The U.S. has been experiencing it’s own biofuel tariff worries lately, but in the biodiesel industry. The EU is planning to slap a tariff on imports of biodiesel from the U.S. European biodiesel producers have railed against the subsidies they say U.S. producers can get, which translates to a lower price at the pump for U.S. biodiesel vs. European brands.

8 Responses to “The Battle of the Food-based Biofuels”

  1. SubsidyEye

    And the comments from Steve V are the usual exaggerations we have learned to expect from those who justify not only large subsidies and mandates, but also border protection against Brazilian imports.

  2. SubsidyEye

    The U.S. biodiesel industry is a farce. It claims to be helping to reduce U.S. petroleum use, when in fact (until last week, when the European Commission imposed antidumping and countervailing duties on imports of U.S. biodiesel), it exports 80% of its production to Europe,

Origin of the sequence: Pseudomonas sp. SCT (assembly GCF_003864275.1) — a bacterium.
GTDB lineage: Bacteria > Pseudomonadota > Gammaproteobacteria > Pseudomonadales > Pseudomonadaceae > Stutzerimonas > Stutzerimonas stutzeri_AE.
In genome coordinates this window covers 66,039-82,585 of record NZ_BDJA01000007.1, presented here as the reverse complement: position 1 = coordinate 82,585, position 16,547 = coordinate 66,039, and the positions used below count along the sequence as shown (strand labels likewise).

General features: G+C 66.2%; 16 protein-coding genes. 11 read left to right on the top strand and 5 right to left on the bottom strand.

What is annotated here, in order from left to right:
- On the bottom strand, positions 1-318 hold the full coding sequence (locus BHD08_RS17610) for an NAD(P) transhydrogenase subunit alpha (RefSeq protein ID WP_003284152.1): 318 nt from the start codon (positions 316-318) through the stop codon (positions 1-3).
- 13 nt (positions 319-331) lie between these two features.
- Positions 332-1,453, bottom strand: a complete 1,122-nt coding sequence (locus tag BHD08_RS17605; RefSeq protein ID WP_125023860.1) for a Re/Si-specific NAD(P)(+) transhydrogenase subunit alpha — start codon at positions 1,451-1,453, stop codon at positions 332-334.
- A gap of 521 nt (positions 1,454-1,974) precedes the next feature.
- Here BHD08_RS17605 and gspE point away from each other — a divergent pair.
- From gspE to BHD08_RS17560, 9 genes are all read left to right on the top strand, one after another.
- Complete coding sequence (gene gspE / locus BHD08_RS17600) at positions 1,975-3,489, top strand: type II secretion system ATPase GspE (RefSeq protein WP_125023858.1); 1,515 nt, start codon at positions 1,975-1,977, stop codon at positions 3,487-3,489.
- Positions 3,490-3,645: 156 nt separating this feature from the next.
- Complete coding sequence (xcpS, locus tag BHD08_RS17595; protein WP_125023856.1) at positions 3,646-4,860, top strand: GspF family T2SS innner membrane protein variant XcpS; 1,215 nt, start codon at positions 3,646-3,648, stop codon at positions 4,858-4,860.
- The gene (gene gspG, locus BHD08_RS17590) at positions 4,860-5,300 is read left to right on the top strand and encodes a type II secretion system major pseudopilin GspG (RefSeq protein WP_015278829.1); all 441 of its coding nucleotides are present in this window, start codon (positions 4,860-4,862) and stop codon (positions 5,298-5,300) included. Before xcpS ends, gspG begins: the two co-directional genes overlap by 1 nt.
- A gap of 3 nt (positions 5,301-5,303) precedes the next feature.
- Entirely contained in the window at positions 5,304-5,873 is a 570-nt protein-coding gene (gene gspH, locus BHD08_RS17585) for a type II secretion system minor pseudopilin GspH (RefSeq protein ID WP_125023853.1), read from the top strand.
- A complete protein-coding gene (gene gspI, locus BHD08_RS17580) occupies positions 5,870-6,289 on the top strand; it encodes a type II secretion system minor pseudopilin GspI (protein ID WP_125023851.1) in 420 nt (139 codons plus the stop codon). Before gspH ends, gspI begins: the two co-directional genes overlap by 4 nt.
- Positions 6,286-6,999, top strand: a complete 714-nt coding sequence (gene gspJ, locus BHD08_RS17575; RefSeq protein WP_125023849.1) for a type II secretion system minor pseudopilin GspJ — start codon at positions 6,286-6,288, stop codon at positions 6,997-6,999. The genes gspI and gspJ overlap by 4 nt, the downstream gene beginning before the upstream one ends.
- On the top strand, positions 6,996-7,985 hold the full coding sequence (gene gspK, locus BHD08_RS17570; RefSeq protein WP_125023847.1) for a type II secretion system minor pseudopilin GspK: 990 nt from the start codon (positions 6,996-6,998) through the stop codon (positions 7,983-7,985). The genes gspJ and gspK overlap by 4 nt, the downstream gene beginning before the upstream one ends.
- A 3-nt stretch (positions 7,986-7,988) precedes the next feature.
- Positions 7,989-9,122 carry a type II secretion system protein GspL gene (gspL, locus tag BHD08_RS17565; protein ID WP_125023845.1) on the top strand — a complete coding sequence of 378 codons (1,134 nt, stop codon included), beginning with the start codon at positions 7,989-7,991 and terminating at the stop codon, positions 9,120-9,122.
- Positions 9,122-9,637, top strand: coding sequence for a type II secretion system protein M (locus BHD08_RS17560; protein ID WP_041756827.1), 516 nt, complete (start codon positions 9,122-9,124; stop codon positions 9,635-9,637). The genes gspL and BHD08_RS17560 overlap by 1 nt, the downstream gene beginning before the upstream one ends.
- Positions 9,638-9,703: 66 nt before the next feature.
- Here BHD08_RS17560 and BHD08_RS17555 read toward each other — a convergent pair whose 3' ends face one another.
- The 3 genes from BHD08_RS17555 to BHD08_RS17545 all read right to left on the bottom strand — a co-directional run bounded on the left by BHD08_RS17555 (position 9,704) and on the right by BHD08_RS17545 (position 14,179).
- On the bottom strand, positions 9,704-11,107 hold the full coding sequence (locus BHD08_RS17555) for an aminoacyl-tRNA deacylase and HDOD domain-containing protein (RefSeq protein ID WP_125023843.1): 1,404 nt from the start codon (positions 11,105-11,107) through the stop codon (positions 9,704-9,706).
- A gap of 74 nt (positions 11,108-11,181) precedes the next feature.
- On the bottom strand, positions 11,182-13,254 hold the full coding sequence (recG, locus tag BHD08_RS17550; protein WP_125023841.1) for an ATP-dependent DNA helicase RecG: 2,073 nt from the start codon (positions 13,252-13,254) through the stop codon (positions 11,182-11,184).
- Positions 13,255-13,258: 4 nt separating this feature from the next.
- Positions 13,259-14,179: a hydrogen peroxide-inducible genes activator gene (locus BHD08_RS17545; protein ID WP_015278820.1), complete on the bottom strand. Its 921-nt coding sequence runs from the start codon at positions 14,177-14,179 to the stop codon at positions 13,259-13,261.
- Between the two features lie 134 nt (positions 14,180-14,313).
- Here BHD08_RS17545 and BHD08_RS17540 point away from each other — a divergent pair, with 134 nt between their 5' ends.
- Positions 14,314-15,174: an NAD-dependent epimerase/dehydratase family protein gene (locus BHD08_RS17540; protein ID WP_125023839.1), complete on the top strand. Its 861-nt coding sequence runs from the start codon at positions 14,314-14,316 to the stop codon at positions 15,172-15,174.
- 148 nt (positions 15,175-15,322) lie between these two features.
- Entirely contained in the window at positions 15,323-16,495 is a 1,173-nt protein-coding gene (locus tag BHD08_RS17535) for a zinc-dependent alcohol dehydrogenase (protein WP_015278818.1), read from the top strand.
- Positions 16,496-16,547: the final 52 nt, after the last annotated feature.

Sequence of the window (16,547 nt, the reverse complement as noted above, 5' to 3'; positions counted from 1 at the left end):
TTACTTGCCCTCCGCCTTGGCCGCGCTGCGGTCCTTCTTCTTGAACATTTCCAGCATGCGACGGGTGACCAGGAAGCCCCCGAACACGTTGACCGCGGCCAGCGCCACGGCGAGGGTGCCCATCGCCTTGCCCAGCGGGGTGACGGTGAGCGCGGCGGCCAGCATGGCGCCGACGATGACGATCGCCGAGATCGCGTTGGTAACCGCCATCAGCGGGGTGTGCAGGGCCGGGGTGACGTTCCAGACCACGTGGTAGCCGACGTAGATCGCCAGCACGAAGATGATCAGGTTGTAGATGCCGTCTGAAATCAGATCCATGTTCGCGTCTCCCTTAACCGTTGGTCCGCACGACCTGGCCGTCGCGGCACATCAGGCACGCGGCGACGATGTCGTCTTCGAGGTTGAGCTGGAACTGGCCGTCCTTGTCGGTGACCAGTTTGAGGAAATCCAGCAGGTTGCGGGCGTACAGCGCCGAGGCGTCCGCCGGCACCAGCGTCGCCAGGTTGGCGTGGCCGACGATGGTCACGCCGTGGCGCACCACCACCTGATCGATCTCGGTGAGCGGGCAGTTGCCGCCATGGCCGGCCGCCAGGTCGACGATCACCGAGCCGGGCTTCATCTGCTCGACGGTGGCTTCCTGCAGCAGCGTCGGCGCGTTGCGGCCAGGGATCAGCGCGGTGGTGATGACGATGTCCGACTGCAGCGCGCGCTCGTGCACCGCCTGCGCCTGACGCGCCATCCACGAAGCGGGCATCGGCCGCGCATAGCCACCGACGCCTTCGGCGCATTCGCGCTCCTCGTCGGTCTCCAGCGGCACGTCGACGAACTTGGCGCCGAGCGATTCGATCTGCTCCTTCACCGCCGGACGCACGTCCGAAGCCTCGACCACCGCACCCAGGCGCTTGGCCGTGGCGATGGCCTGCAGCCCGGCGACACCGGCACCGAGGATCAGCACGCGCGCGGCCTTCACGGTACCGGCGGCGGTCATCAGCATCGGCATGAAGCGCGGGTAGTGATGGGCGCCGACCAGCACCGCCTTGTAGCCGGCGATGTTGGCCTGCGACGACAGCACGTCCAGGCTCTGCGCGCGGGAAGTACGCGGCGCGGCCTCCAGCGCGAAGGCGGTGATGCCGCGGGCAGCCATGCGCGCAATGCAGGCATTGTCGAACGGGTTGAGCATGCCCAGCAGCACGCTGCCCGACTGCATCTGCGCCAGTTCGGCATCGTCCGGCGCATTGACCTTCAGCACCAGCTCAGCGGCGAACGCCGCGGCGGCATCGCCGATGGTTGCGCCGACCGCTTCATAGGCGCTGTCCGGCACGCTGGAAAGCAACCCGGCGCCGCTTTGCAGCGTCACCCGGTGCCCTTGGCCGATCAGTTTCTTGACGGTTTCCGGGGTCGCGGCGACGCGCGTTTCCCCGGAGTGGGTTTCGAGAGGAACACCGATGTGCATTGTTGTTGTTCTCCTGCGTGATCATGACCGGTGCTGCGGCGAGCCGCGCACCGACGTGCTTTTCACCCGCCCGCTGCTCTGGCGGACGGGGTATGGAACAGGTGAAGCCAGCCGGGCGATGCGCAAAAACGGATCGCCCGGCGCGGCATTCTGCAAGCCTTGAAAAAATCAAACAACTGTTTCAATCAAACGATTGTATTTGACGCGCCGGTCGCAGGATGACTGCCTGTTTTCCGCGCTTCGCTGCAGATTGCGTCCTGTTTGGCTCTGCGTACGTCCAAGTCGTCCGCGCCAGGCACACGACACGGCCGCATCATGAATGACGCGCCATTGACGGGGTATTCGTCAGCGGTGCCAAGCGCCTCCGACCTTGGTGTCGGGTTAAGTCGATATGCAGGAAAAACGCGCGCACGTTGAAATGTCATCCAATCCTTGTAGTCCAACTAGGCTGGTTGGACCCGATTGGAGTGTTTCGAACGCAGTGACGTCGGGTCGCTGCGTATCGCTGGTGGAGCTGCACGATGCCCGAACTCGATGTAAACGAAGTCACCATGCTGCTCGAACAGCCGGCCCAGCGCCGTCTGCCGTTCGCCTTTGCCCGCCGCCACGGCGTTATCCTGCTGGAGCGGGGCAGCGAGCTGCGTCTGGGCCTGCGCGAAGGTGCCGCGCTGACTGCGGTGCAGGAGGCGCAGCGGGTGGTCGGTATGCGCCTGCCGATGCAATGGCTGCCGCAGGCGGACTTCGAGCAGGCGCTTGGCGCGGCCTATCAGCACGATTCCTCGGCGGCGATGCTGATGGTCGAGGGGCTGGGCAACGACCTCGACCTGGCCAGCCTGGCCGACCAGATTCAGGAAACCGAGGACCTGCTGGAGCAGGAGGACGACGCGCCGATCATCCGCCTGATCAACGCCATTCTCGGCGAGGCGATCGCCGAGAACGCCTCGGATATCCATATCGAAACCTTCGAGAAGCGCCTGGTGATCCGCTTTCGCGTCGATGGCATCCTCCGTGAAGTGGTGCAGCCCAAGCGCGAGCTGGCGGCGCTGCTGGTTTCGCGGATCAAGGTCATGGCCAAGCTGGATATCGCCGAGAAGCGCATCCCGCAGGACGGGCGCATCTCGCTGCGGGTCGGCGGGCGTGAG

It has survived over the last two years only through a combination of state and federal subsidies (totalling from $1 to $2 per gallon, depending on the state), blending mandates, and the ability to first collect U.S. subsidies and then sell its product in Europe for around $4 per gallon.

    Congress should admit it made a mistake, provide generous unemployment and retraining subsidies for workers put out of work as a result of biodiesel plants going out of business, and end all production-related subsidies for biodiesel.

  3. Quoting an Oxfam report from last year is an interesting illustration of how the volatility in commodities markets can change perceptions quickly. The fact is that today, the price of a bushel of soybeans, when indexed for inflation, is at a level rarely seen since the Great Depression.

    The National Biodiesel Board is committed to safeguarding our planet’s valuable resources. The biodiesel industry is built on sustainable practices in the production of a fuel that is proven to lower greenhouse gas emissions and provide energy from a renewable resource.